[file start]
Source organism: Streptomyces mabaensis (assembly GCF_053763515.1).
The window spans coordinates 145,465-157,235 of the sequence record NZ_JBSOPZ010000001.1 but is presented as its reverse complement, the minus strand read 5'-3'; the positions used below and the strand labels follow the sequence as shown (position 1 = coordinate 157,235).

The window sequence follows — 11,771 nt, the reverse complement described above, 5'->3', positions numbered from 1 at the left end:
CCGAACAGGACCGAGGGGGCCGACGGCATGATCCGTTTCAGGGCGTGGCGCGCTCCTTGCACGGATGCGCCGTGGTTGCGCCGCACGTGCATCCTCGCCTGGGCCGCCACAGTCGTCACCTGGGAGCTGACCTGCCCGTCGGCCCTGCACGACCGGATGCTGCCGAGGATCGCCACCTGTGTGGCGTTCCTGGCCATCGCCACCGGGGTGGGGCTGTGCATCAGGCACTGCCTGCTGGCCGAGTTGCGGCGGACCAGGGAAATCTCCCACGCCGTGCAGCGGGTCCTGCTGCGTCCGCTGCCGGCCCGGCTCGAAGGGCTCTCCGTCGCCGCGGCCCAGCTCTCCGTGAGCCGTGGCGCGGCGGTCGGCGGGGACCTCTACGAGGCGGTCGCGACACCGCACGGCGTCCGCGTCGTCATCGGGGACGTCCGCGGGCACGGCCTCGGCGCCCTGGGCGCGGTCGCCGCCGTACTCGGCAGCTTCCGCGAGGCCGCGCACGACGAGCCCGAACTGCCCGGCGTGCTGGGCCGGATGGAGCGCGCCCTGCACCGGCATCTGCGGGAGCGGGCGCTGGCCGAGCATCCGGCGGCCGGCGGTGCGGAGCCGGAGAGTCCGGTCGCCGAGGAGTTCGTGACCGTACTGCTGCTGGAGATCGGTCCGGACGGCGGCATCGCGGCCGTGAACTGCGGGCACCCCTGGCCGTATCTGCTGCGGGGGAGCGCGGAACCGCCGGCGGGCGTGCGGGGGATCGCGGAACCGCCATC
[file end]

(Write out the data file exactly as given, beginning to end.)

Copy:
Source organism: Streptomyces mabaensis (assembly GCF_053763515.1).
The window spans coordinates 145,465-157,235 of the sequence record NZ_JBSOPZ010000001.1 but is presented as its reverse complement, the minus strand read 5'-3'; the positions used below and the strand labels follow the sequence as shown (position 1 = coordinate 157,235).

The window sequence follows — 11,771 nt, the reverse complement described above, 5'->3', positions numbered from 1 at the left end:
CCGAACAGGACCGAGGGGGCCGACGGCATGATCCGTTTCAGGGCGTGGCGCGCTCCTTGCACGGATGCGCCGTGGTTGCGCCGCACGTGCATCCTCGCCTGGGCCGCCACAGTCGTCACCTGGGAGCTGACCTGCCCGTCGGCCCTGCACGACCGGATGCTGCCGAGGATCGCCACCTGTGTGGCGTTCCTGGCCATCGCCACCGGGGTGGGGCTGTGCATCAGGCACTGCCTGCTGGCCGAGTTGCGGCGGACCAGGGAAATCTCCCACGCCGTGCAGCGGGTCCTGCTGCGTCCGCTGCCGGCCCGGCTCGAAGGGCTCTCCGTCGCCGCGGCCCAGCTCTCCGTGAGCCGTGGCGCGGCGGTCGGCGGGGACCTCTACGAGGCGGTCGCGACACCGCACGGCGTCCGCGTCGTCATCGGGGACGTCCGCGGGCACGGCCTCGGCGCCCTGGGCGCGGTCGCCGCCGTACTCGGCAGCTTCCGCGAGGCCGCGCACGACGAGCCCGAACTGCCCGGCGTGCTGGGCCGGATGGAGCGCGCCCTGCACCGGCATCTGCGGGAGCGGGCGCTGGCCGAGCATCCGGCGGCCGGCGGTGCGGAGCCGGAGAGTCCGGTCGCCGAGGAGTTCGTGACCGTACTGCTGCTGGAGATCGGTCCGGACGGCGGCATCGCGGCCGTGAACTGCGGGCACCCCTGGCCGTATCTGCTGCGGGGGAGCGCGGAACCGCCGGCGGGCGTGCGGGGGATCGCGGAACCGCCATC